The prevailing wisdom is that Final Girls are partly Final Girls because they are desexualized, presented in sharp relief to one or more promiscuous women who do not survive to the end of the film. Whether this notion is born out of studying actual data – the number of slasher movies in which this trope occurs – or whether it has just become a thing everyone says, I’m not totally sure. The idea has gained wide enough acceptance that it even became a major plot point in Scream over 20 years ago, which has just embedded the idea in our collective consciousness even more to the point that we accept it as fact even when it isn’t.
Just Before Dawn’s Connie exists in direct opposition to this idea: she is at once increasingly “feminine” in her appearance while taking on more “masculine” roles, at least by the standards of the film. Out of nowhere, she teaches herself how to pitch a tent, which “the boys” were supposed to do. She becomes not just a survivor in her fight against the backwoods brothers but the aggressor, all while her boyfriend cowers nearby, paralyzed and powerless to help. By the time Connie kills the second brother by ramming her fist down his throat (it’s as awesome as it sounds) – literally penetrating him the way a man might – she has completed her transformation into the most badass slasher movie hero, both masculine and feminine, sacrificing neither side of her newfound Self on her way to victory. She destroys the traditional notions of the Final Girl by redefining what it means to be the Final Girl.
The irony here, of course, is that Connie isn’t even a “Final Girl” because she’s not the only survivor of the movie. Her boyfriend is still alive, lying on the ground weeping, forever scarred, no different from Laurie Strode or Friday III’s Chris or even Texas Chain Saw’s Sally, only with less maniacal laughter. It’s Warren who’s left in a position more consistent with Final Girls. Connie has her shit together, standing triumphant, a bloodied, beautiful warrior.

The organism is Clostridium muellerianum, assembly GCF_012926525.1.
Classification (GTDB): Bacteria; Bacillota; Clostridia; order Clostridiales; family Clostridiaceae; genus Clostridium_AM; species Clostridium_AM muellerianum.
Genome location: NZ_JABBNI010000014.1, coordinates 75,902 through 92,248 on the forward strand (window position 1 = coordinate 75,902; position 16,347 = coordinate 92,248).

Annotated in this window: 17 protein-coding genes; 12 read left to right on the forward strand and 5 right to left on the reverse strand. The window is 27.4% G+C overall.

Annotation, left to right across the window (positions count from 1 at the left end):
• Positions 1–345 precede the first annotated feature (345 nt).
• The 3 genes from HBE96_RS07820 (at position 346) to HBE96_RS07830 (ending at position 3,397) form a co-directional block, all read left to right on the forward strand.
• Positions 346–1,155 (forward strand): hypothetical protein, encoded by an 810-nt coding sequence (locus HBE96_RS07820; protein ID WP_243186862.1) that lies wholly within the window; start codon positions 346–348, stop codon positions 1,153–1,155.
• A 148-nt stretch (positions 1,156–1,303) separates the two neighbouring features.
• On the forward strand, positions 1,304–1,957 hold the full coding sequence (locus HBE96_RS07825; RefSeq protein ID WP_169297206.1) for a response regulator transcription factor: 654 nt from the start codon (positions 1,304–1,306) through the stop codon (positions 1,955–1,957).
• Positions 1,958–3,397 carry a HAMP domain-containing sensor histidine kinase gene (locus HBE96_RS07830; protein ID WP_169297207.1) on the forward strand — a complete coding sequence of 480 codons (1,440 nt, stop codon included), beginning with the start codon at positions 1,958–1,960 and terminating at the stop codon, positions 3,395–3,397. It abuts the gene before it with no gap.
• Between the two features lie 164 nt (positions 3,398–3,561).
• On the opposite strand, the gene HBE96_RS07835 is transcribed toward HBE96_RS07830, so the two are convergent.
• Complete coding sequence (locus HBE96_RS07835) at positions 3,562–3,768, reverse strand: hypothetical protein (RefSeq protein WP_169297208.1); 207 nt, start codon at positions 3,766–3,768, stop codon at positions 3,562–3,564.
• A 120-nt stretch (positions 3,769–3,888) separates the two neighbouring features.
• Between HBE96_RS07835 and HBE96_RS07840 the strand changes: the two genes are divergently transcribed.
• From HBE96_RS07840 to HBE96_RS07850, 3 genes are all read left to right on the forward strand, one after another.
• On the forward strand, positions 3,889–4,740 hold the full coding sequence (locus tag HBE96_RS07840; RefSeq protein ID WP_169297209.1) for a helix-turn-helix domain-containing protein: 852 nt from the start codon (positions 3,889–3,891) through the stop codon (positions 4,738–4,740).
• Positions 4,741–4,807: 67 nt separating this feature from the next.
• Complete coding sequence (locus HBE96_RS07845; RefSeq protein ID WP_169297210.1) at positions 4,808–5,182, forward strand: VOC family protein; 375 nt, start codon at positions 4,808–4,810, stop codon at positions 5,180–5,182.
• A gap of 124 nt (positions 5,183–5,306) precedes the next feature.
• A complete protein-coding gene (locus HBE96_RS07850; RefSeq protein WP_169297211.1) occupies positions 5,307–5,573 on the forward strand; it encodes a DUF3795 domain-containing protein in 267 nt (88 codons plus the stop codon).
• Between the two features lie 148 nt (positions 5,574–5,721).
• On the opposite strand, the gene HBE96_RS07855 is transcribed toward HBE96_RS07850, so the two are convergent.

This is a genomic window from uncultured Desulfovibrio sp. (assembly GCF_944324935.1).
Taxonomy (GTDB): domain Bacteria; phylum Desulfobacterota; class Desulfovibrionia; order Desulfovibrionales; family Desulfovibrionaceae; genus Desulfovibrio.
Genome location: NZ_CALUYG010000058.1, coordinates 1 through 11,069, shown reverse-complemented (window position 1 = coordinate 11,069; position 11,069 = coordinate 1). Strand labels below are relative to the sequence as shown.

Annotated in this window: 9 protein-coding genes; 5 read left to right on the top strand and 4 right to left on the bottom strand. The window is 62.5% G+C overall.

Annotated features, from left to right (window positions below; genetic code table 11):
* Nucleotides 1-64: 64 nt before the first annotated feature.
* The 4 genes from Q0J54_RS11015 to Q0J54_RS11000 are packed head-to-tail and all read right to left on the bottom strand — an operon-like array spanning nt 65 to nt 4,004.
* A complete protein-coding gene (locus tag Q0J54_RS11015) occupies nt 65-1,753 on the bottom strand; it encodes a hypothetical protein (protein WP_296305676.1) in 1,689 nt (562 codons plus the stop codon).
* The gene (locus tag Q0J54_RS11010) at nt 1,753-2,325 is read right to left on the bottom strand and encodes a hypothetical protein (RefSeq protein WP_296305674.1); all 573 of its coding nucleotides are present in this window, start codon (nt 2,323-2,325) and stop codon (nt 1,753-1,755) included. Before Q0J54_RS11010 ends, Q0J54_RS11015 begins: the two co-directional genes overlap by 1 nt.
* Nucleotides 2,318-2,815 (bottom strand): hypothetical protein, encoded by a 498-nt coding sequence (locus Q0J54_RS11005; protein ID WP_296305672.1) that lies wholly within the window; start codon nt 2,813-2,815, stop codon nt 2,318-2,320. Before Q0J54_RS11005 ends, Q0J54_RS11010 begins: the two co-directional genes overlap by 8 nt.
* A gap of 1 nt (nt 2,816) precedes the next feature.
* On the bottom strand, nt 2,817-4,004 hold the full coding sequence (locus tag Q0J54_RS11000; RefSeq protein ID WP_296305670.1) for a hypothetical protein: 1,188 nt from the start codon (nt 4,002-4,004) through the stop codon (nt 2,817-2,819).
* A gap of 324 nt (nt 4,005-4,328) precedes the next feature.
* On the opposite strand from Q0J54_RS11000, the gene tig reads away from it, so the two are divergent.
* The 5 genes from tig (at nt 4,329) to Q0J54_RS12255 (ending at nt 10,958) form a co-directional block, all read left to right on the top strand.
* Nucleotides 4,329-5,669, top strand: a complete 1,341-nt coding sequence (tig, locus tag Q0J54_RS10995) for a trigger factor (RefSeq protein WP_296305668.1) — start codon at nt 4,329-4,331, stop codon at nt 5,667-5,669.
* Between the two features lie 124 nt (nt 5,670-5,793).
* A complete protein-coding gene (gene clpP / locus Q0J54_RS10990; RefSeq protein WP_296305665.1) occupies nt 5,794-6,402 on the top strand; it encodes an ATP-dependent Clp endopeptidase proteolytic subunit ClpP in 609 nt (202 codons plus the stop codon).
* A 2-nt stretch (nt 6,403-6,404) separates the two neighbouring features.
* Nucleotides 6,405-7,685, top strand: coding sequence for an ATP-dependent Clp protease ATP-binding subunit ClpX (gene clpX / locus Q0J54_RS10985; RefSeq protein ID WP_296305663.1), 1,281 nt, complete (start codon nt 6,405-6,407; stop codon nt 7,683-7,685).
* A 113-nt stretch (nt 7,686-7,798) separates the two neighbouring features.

I don’t necessarily want to make the case that Just Before Dawn is a feminist slasher film, because that’s for someone smarter and more articulate and perhaps more female than me to say. It’s interesting, however, that the genre has a reputation for killing off only scantily clad women (itself a gross misrepresentation), while Just Before Dawn kills off all men and only one woman. Even more, hers is the only death to occur offscreen; we are not made to revel in her death, as some scholars would argue the genre typically necessitates. Hell, the first kill of the movie features a man literally being stabbed in the dick. This is a movie that seems to want to confront some of the sexual politics of the genre before they even wound up codified by countless other slashers. It may not be exactly feminist, but it certainly is progressive.
The next time this Final Girl debate rears its head again – when someone starts criticizing the genre for the simplistic way it presents women or suggests that all slashers are the same – point them towards Just Before Dawn. It’s a great slasher movie that dares to be different.